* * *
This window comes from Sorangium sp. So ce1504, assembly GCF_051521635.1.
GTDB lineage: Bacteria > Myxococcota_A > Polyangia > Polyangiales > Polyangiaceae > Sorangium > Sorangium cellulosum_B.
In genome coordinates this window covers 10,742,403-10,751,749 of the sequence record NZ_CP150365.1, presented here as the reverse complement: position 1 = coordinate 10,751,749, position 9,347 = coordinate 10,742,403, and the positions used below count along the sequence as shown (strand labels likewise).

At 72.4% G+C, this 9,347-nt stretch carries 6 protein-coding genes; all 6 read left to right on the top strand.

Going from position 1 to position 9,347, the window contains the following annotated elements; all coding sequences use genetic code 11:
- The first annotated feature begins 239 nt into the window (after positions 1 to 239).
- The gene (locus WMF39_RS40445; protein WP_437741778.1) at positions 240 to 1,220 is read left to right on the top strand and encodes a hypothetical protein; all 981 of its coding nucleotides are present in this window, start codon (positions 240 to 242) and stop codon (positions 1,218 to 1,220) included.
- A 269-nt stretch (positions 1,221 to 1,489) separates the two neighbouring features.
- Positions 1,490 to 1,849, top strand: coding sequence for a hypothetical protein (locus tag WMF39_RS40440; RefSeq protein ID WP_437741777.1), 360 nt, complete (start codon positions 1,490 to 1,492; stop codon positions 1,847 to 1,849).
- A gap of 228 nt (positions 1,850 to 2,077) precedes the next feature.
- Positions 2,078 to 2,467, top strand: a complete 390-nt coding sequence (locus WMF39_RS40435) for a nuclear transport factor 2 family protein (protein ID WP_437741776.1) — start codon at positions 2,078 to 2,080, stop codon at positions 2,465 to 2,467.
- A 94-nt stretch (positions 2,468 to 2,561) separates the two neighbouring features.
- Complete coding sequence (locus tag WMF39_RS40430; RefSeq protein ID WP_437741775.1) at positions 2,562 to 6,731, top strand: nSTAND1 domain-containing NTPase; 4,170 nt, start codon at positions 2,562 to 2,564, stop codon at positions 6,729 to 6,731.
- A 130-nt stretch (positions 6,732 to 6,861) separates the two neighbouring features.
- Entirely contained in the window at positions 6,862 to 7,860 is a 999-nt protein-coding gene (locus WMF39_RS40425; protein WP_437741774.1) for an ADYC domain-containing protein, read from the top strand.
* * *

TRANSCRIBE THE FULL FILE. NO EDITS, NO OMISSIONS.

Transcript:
This window comes from Sorangium sp. So ce1504, assembly GCF_051521635.1.
GTDB lineage: Bacteria > Myxococcota_A > Polyangia > Polyangiales > Polyangiaceae > Sorangium > Sorangium cellulosum_B.
In genome coordinates this window covers 10,742,403-10,751,749 of the sequence record NZ_CP150365.1, presented here as the reverse complement: position 1 = coordinate 10,751,749, position 9,347 = coordinate 10,742,403, and the positions used below count along the sequence as shown (strand labels likewise).

At 72.4% G+C, this 9,347-nt stretch carries 6 protein-coding genes; all 6 read left to right on the top strand.

Going from position 1 to position 9,347, the window contains the following annotated elements; all coding sequences use genetic code 11:
- The first annotated feature begins 239 nt into the window (after positions 1 to 239).
- The gene (locus WMF39_RS40445; protein WP_437741778.1) at positions 240 to 1,220 is read left to right on the top strand and encodes a hypothetical protein; all 981 of its coding nucleotides are present in this window, start codon (positions 240 to 242) and stop codon (positions 1,218 to 1,220) included.
- A 269-nt stretch (positions 1,221 to 1,489) separates the two neighbouring features.
- Positions 1,490 to 1,849, top strand: coding sequence for a hypothetical protein (locus tag WMF39_RS40440; RefSeq protein ID WP_437741777.1), 360 nt, complete (start codon positions 1,490 to 1,492; stop codon positions 1,847 to 1,849).
- A gap of 228 nt (positions 1,850 to 2,077) precedes the next feature.
- Positions 2,078 to 2,467, top strand: a complete 390-nt coding sequence (locus WMF39_RS40435) for a nuclear transport factor 2 family protein (protein ID WP_437741776.1) — start codon at positions 2,078 to 2,080, stop codon at positions 2,465 to 2,467.
- A 94-nt stretch (positions 2,468 to 2,561) separates the two neighbouring features.
- Complete coding sequence (locus tag WMF39_RS40430; RefSeq protein ID WP_437741775.1) at positions 2,562 to 6,731, top strand: nSTAND1 domain-containing NTPase; 4,170 nt, start codon at positions 2,562 to 2,564, stop codon at positions 6,729 to 6,731.
- A 130-nt stretch (positions 6,732 to 6,861) separates the two neighbouring features.
- Entirely contained in the window at positions 6,862 to 7,860 is a 999-nt protein-coding gene (locus WMF39_RS40425; protein WP_437741774.1) for an ADYC domain-containing protein, read from the top strand.